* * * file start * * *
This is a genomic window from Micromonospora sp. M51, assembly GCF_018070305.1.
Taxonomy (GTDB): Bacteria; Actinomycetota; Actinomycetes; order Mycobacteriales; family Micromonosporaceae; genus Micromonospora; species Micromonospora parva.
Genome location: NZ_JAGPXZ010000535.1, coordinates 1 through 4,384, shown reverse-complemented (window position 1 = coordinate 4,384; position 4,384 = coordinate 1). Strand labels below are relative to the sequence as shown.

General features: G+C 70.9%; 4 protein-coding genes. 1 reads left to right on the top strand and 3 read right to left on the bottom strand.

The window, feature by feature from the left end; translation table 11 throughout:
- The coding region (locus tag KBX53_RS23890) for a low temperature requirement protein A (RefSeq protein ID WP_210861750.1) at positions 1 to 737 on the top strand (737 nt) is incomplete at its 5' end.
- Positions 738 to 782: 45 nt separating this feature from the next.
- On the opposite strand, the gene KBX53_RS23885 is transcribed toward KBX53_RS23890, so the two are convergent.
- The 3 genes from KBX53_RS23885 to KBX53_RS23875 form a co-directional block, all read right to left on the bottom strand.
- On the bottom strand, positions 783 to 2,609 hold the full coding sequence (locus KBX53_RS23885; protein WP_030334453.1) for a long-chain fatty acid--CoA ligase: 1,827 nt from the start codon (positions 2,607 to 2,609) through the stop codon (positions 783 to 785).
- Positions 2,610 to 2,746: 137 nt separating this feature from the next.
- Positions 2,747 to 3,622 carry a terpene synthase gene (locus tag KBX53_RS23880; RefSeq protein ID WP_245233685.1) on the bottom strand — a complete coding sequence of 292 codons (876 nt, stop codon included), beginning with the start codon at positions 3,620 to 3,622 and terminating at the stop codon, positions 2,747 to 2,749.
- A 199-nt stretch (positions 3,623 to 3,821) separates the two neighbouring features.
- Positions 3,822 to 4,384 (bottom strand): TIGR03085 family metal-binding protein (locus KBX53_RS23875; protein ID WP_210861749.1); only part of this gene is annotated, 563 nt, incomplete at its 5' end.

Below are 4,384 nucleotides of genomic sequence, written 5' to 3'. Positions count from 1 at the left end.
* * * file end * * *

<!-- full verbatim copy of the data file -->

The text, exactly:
This is a genomic window from Micromonospora sp. M51, assembly GCF_018070305.1.
Taxonomy (GTDB): Bacteria; Actinomycetota; Actinomycetes; order Mycobacteriales; family Micromonosporaceae; genus Micromonospora; species Micromonospora parva.
Genome location: NZ_JAGPXZ010000535.1, coordinates 1 through 4,384, shown reverse-complemented (window position 1 = coordinate 4,384; position 4,384 = coordinate 1). Strand labels below are relative to the sequence as shown.

General features: G+C 70.9%; 4 protein-coding genes. 1 reads left to right on the top strand and 3 read right to left on the bottom strand.

The window, feature by feature from the left end; translation table 11 throughout:
- The coding region (locus tag KBX53_RS23890) for a low temperature requirement protein A (RefSeq protein ID WP_210861750.1) at positions 1 to 737 on the top strand (737 nt) is incomplete at its 5' end.
- Positions 738 to 782: 45 nt separating this feature from the next.
- On the opposite strand, the gene KBX53_RS23885 is transcribed toward KBX53_RS23890, so the two are convergent.
- The 3 genes from KBX53_RS23885 to KBX53_RS23875 form a co-directional block, all read right to left on the bottom strand.
- On the bottom strand, positions 783 to 2,609 hold the full coding sequence (locus KBX53_RS23885; protein WP_030334453.1) for a long-chain fatty acid--CoA ligase: 1,827 nt from the start codon (positions 2,607 to 2,609) through the stop codon (positions 783 to 785).
- Positions 2,610 to 2,746: 137 nt separating this feature from the next.
- Positions 2,747 to 3,622 carry a terpene synthase gene (locus tag KBX53_RS23880; RefSeq protein ID WP_245233685.1) on the bottom strand — a complete coding sequence of 292 codons (876 nt, stop codon included), beginning with the start codon at positions 3,620 to 3,622 and terminating at the stop codon, positions 2,747 to 2,749.
- A 199-nt stretch (positions 3,623 to 3,821) separates the two neighbouring features.
- Positions 3,822 to 4,384 (bottom strand): TIGR03085 family metal-binding protein (locus KBX53_RS23875; protein ID WP_210861749.1); only part of this gene is annotated, 563 nt, incomplete at its 5' end.

Below are 4,384 nucleotides of genomic sequence, written 5' to 3'. Positions count from 1 at the left end.